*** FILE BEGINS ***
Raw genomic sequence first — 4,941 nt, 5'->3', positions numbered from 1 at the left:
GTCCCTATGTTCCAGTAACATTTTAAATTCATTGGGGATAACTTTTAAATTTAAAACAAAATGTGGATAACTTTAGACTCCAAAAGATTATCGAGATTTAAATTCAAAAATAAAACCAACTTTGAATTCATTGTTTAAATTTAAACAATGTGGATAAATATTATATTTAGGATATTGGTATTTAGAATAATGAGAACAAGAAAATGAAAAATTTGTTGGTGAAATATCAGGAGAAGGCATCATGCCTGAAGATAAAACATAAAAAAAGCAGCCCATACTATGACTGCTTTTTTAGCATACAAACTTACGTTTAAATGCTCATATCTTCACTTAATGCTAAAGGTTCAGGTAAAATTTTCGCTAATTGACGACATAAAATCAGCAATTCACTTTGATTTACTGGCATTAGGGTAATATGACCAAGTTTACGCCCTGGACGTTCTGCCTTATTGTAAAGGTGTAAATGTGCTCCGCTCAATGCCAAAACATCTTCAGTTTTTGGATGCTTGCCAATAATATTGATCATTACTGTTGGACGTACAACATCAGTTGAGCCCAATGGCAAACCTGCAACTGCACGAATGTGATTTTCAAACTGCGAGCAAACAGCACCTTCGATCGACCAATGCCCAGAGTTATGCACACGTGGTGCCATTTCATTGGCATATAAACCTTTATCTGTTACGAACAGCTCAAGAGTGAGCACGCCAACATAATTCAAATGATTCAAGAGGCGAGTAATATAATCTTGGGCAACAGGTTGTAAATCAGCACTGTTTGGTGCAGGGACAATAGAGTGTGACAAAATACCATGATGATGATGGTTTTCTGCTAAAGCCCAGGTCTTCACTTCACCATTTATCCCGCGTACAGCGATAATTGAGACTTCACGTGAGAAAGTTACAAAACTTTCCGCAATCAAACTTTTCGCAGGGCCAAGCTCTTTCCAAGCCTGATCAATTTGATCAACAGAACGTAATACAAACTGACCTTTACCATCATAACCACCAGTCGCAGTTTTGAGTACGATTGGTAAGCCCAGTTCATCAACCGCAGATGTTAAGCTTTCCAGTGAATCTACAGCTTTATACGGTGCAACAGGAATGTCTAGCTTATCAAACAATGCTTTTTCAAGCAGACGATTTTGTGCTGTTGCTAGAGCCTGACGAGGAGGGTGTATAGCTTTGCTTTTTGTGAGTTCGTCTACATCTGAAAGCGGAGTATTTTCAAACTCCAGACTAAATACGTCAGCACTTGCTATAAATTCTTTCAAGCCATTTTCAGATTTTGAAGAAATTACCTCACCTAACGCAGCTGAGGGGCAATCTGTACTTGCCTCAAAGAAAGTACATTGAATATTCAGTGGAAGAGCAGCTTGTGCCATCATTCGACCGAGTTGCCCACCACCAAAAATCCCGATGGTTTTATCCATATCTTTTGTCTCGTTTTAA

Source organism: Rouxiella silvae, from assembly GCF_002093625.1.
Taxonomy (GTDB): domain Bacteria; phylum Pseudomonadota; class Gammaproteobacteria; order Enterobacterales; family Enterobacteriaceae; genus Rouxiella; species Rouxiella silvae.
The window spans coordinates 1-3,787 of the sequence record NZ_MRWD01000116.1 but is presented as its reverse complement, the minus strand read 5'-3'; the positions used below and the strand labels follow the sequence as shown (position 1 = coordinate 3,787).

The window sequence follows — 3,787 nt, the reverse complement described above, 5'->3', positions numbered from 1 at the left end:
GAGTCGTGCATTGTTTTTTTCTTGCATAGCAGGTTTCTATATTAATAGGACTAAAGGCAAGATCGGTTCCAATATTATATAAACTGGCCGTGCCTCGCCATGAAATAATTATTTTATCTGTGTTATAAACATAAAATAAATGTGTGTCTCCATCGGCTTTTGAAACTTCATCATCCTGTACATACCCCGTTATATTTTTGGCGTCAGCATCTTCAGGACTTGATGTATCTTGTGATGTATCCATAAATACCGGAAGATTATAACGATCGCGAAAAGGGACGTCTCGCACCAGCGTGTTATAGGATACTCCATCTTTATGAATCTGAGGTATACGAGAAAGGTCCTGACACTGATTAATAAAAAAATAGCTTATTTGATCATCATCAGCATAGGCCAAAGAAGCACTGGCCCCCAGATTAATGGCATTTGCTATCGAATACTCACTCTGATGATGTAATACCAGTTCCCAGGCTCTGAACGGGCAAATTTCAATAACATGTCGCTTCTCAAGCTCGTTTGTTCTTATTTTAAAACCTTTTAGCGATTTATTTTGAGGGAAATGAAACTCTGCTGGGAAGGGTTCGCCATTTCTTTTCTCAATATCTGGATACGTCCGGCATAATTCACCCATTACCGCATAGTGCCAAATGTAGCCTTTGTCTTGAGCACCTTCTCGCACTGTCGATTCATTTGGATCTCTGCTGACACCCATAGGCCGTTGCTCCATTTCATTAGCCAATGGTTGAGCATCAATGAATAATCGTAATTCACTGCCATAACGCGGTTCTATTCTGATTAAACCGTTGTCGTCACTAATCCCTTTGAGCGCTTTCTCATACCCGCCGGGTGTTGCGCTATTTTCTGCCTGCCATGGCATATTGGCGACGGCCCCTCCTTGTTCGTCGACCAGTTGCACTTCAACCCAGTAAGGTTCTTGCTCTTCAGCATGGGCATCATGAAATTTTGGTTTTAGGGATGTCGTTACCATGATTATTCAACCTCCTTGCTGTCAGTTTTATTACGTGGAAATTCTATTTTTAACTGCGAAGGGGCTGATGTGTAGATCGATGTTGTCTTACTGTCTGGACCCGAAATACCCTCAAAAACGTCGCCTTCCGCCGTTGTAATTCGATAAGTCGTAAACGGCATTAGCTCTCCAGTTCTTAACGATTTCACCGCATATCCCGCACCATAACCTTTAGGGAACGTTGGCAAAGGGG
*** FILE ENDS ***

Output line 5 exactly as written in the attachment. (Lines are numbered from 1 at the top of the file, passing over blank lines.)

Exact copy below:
The window spans coordinates 1-3,787 of the sequence record NZ_MRWD01000116.1 but is presented as its reverse complement, the minus strand read 5'-3'; the positions used below and the strand labels follow the sequence as shown (position 1 = coordinate 3,787).